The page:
That is the slogan (Che mondo sarebbe senza Nutella) for Nutella, the commercial name for a kind of spreadable cream of cocoa and hazelnuts made with sugar and palm oil. It was created in 1964, and many Italian children grew up with it as a breakfast staple. It has spread throughout the world and is enjoyed differently in many cultures today. The history of Nutella is interesting — marked by innovation and clever marketing.
Nutella’s story begins with Pietro Ferrero who owned a bakery in Alba in the Piedmont region, an area known for the production of hazelnuts. In post-war Italy chocolate was very expensive. Pietro set out to make a chocolate treat for children that was affordable. Pietro put chocolate and hazelnuts together to make a treat that he called “gianduia.” This was Nutella’s first ancestor. Later it became a spread, which was called “supercrema.”
In 1963, Pietro’s son, Michele Ferrero, revamped Supercrema with the intention of marketing it throughout Europe. The recipe was modified and it was renamed Nutella. The first jar of Nutella left the Ferrero factory in 1964, and it was an instant success.
Nutella was introduced in the United States around 1983 by students and soldiers who spent time in Europe. They fell in love with the product and brought it back to America with them. Then, the first Nutella factory opened in New Jersey, but it was small. A large factory opened in Ontario, Canada in 2006 for the production of Nutella in North America.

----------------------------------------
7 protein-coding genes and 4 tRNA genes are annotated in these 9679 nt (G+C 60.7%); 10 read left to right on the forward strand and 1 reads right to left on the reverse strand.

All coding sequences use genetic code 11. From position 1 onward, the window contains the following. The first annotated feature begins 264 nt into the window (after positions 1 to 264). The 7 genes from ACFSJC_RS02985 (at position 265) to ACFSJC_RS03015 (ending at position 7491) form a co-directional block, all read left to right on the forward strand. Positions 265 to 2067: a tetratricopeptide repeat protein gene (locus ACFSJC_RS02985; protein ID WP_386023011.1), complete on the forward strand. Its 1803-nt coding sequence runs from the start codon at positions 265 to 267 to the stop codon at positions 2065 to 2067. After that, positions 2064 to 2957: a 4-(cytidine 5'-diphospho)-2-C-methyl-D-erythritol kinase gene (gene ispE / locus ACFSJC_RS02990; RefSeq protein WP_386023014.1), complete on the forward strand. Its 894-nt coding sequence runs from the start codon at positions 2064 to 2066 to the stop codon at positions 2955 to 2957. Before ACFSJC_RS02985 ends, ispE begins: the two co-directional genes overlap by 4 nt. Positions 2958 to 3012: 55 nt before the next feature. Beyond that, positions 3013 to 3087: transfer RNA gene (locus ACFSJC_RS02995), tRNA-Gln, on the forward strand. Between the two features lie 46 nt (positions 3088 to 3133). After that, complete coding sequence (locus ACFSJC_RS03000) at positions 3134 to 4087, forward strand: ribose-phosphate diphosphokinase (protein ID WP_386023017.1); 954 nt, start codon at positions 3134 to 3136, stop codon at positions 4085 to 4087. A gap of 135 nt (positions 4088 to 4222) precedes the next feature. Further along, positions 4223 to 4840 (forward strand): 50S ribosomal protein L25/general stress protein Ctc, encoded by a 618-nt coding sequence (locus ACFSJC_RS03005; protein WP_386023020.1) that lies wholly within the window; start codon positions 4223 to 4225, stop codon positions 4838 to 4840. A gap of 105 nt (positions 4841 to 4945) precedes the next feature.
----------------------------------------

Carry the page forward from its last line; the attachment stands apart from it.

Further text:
Today there are 350,000 tons of Nutella produced annually in 11 factories throughout the world; 9 others are dedicated to Ferrero Rocher and Tic Tac. It is probably the most widespread of its type in part because of how the Ferrero company has adjusted its marketing. For example, they take advantage of social media: Nutella is the second most liked food on Facebook, after Oreos.
In France, crepe day is celebrated in February. That is when the most Nutella is sold in France. Muslims eat Nutella on bread after Ramadan. And there is a shortage of Nutella in Australia because of its popularity as a doughnut filling. In the United States, Nutella to Go (breadsticks with Nutella) is the most sold product at the checkout line in Walmart’s. In a more upscale environment, Nutella bars dedicated to crepes and pastries are opening in Eataly’s across America, first in Chicago, then in New York. And at our house, desert pizzas are made for children with Nutella topped by blueberries, raspberries and bananas.
Back in Italy: a Nutella anti-theft device was reported in the Italian newspaper in response to complaints of children and roommates stealing Nutella. The block with a padlock sells on EBay for 9,99 euro. “Non rubare la mia nutella!”
We just don’t want to consider the possibility! Interesting time line…never really thought about it but would have thought it was introduced in Italy much earlier! Ciao, Patricia ; D